Despite its excessively cheesy title, Hotel on the Corner of Bitter and Sweet is a very good book. In Jamie Ford’s first novel, he tells a sweet (but not cloying) young love story, set on the backdrop of Japanese interment in WWII.
I’ve read a lot of Asia-based books this year (Lost on Planet China, Saving Fish from Drowning, River Town, The Siege of Krishnapur, Finding George Orwell in Burma, Burmese Days, The Ginger Tree), and Hotel on the Corner of Bitter and Sweet kind of continues with that theme, picking up almost exactly where The Ginger Tree left off, but on a different continent.
I hate to use this cliché, but it’s a “coming of age” story of a Chinese-American boy (Henry), who befriends a Japanese-American girl (Keiko) in Seattle right after the bombing of Pearl Harbor. They bond as outcasts at an all-white school where they work in the kitchen in exchange for “scholarshipping.” But it’s much more than just a love story. The immigrant parent/American child relationship is very well-done, and a huge part of the story is Seattle’s jazz scene.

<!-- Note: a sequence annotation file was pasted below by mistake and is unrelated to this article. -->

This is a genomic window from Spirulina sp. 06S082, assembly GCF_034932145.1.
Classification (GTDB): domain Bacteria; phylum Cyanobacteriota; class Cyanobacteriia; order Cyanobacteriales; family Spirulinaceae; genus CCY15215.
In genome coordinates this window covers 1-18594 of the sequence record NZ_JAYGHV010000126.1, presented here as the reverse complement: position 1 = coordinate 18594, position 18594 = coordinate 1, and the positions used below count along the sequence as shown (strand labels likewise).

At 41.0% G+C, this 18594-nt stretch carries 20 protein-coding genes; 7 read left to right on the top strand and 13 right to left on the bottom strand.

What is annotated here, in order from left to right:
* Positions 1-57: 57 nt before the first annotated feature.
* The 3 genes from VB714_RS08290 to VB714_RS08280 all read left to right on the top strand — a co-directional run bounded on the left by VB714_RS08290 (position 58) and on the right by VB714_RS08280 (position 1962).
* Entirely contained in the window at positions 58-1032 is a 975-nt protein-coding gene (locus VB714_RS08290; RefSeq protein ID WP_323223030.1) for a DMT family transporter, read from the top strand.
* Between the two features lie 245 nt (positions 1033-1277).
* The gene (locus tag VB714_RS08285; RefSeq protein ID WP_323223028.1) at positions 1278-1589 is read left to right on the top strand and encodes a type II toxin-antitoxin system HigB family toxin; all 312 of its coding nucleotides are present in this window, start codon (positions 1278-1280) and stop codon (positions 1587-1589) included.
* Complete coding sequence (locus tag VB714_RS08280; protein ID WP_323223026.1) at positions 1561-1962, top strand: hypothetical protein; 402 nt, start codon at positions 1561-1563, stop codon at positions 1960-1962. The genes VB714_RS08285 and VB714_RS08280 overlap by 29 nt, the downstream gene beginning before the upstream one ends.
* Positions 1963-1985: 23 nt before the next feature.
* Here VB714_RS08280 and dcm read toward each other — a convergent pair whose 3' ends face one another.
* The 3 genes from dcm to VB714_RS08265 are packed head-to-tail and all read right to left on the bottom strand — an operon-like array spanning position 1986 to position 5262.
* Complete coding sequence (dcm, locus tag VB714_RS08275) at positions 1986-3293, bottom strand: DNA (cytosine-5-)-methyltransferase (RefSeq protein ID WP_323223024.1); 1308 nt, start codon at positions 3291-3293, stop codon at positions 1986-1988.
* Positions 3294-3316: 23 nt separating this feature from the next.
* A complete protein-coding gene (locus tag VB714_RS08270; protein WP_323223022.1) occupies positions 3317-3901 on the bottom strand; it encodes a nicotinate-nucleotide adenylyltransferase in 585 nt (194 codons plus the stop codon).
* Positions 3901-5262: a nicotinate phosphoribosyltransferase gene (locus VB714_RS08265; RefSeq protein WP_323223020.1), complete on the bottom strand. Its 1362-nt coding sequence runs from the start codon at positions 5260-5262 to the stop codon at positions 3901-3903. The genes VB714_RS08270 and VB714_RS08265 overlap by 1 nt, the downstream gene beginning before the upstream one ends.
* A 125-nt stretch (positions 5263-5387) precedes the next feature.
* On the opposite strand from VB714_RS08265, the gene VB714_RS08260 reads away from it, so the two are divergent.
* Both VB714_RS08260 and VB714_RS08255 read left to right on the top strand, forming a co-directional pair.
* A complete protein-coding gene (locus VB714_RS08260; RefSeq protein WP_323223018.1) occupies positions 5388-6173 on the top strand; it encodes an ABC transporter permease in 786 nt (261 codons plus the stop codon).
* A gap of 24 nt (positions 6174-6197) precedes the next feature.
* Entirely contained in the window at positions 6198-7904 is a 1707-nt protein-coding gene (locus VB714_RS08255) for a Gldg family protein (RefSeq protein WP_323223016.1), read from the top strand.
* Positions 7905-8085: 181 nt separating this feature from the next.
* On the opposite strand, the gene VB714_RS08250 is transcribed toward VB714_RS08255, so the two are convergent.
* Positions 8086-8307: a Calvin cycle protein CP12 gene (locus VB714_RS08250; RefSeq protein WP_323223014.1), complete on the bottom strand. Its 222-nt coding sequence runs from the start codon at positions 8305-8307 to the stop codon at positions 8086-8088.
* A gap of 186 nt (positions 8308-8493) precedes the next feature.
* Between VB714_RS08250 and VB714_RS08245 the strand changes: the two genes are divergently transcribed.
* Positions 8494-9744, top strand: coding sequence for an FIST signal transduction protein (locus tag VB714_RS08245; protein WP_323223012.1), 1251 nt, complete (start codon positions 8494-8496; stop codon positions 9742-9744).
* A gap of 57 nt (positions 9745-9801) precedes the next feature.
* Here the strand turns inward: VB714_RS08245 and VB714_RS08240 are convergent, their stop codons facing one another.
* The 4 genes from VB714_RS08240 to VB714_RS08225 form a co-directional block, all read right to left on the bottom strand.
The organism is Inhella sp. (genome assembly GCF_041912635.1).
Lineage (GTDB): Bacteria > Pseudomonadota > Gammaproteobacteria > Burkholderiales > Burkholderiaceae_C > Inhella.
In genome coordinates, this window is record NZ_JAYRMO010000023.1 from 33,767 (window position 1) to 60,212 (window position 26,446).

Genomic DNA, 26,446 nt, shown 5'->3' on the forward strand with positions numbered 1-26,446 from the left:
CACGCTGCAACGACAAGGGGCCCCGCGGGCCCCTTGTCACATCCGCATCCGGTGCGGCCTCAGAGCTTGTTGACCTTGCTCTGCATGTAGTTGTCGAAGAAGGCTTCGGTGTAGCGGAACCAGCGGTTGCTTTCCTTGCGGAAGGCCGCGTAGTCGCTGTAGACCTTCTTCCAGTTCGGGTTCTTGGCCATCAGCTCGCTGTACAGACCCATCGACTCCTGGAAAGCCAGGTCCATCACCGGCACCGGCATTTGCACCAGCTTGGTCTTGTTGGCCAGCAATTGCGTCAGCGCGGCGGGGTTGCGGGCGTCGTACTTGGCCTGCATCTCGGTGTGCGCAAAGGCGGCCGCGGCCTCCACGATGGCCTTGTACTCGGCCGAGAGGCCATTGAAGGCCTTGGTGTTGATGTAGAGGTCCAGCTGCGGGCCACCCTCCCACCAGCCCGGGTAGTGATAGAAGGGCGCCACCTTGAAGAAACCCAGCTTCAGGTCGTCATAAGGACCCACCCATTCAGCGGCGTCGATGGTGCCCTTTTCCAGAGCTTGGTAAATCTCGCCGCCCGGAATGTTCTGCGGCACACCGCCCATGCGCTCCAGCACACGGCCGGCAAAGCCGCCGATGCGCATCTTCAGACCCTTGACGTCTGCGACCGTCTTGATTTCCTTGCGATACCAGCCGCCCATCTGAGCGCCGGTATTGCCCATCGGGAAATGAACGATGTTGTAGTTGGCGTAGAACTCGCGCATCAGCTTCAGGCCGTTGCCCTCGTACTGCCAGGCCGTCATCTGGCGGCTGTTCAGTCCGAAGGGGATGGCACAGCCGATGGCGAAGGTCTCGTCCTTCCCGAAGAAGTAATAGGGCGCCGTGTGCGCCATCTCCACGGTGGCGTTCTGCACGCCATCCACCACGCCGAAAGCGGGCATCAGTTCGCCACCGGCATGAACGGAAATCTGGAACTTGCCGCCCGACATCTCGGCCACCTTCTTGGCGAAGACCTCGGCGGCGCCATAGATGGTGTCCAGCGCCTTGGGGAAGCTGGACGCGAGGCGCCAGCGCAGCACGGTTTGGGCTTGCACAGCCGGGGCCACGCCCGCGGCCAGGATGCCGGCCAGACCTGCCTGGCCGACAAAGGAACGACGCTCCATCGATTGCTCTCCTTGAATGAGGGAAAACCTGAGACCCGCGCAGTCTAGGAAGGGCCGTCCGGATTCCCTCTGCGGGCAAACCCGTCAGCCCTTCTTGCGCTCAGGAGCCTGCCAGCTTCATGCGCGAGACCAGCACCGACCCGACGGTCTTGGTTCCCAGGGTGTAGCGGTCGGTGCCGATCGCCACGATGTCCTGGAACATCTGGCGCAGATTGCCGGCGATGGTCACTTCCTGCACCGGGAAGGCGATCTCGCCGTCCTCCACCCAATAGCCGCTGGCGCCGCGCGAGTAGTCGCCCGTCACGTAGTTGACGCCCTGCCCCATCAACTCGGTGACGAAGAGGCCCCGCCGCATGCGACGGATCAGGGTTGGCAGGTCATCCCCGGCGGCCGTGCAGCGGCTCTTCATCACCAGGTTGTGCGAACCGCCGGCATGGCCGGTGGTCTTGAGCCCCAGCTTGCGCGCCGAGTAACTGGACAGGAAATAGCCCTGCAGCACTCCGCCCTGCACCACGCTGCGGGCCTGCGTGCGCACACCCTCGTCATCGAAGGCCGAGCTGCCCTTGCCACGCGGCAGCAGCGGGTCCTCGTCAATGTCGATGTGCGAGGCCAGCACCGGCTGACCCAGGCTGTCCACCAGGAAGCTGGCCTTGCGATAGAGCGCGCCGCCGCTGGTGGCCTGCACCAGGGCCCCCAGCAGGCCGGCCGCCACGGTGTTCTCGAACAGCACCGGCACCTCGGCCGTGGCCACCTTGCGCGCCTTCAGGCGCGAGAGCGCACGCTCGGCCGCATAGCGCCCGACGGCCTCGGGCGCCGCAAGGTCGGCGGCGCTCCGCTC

Read a really thorough summary here.
Ford did a great job switching between time periods. Each chapter is titled with the year, either 1986 or the 1940s. It’s a tricky balance to write in this style. Almost inevitably, the reader likes one story better…But I liked them both, so that worked out really well! The style allowed Ford to contrast the extreme racisim/patriotism of the '40s to just 40 years later when it’s almost completely forgotten by everyone except those it affected. Interesting and thought-provoking.
The book is well written and engaging (I read for 3 hours straight at the drum circle on Sunday afternoon). So read it! You’ll like it!
Along the Japanese internment theme, during the Cherry Blossom Festival my mama and I saw an interesting exhibit at the Renwick Gallery of art made in the internment camps. And have you read Snow Falling on Cedars? So GOOD. It's been 8 years...I should re-read that...
Check out Jamie Ford's website and blog.